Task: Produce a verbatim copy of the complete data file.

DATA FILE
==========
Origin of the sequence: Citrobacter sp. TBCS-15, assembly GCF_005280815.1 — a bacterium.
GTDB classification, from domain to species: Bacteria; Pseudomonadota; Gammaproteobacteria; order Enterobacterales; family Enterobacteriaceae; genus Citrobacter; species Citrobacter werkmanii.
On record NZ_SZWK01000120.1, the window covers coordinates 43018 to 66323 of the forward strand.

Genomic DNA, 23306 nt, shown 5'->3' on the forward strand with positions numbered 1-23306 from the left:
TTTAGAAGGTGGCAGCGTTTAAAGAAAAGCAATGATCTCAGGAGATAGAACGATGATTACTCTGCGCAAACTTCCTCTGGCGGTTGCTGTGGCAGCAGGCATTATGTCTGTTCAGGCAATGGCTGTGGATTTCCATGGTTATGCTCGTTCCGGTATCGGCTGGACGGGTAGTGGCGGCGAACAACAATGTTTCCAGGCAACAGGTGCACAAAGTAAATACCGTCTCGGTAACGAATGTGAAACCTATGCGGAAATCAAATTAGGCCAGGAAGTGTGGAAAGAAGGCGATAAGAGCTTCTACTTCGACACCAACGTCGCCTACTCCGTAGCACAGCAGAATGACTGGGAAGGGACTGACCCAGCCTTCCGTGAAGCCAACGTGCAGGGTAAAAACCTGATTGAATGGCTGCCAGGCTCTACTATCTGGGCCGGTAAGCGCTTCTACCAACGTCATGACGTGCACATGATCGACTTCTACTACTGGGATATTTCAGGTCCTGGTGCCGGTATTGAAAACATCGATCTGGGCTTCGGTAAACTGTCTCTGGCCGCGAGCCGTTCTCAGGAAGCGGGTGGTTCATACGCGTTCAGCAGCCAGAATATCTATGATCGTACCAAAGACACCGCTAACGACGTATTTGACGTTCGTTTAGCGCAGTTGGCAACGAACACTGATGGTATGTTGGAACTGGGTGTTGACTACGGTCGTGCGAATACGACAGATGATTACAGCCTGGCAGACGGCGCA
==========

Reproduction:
Origin of the sequence: Citrobacter sp. TBCS-15, assembly GCF_005280815.1 — a bacterium.
GTDB classification, from domain to species: Bacteria; Pseudomonadota; Gammaproteobacteria; order Enterobacterales; family Enterobacteriaceae; genus Citrobacter; species Citrobacter werkmanii.
On record NZ_SZWK01000120.1, the window covers coordinates 43018 to 66323 of the forward strand.

Genomic DNA, 23306 nt, shown 5'->3' on the forward strand with positions numbered 1-23306 from the left:
TTTAGAAGGTGGCAGCGTTTAAAGAAAAGCAATGATCTCAGGAGATAGAACGATGATTACTCTGCGCAAACTTCCTCTGGCGGTTGCTGTGGCAGCAGGCATTATGTCTGTTCAGGCAATGGCTGTGGATTTCCATGGTTATGCTCGTTCCGGTATCGGCTGGACGGGTAGTGGCGGCGAACAACAATGTTTCCAGGCAACAGGTGCACAAAGTAAATACCGTCTCGGTAACGAATGTGAAACCTATGCGGAAATCAAATTAGGCCAGGAAGTGTGGAAAGAAGGCGATAAGAGCTTCTACTTCGACACCAACGTCGCCTACTCCGTAGCACAGCAGAATGACTGGGAAGGGACTGACCCAGCCTTCCGTGAAGCCAACGTGCAGGGTAAAAACCTGATTGAATGGCTGCCAGGCTCTACTATCTGGGCCGGTAAGCGCTTCTACCAACGTCATGACGTGCACATGATCGACTTCTACTACTGGGATATTTCAGGTCCTGGTGCCGGTATTGAAAACATCGATCTGGGCTTCGGTAAACTGTCTCTGGCCGCGAGCCGTTCTCAGGAAGCGGGTGGTTCATACGCGTTCAGCAGCCAGAATATCTATGATCGTACCAAAGACACCGCTAACGACGTATTTGACGTTCGTTTAGCGCAGTTGGCAACGAACACTGATGGTATGTTGGAACTGGGTGTTGACTACGGTCGTGCGAATACGACAGATGATTACAGCCTGGCAGACGGCGCA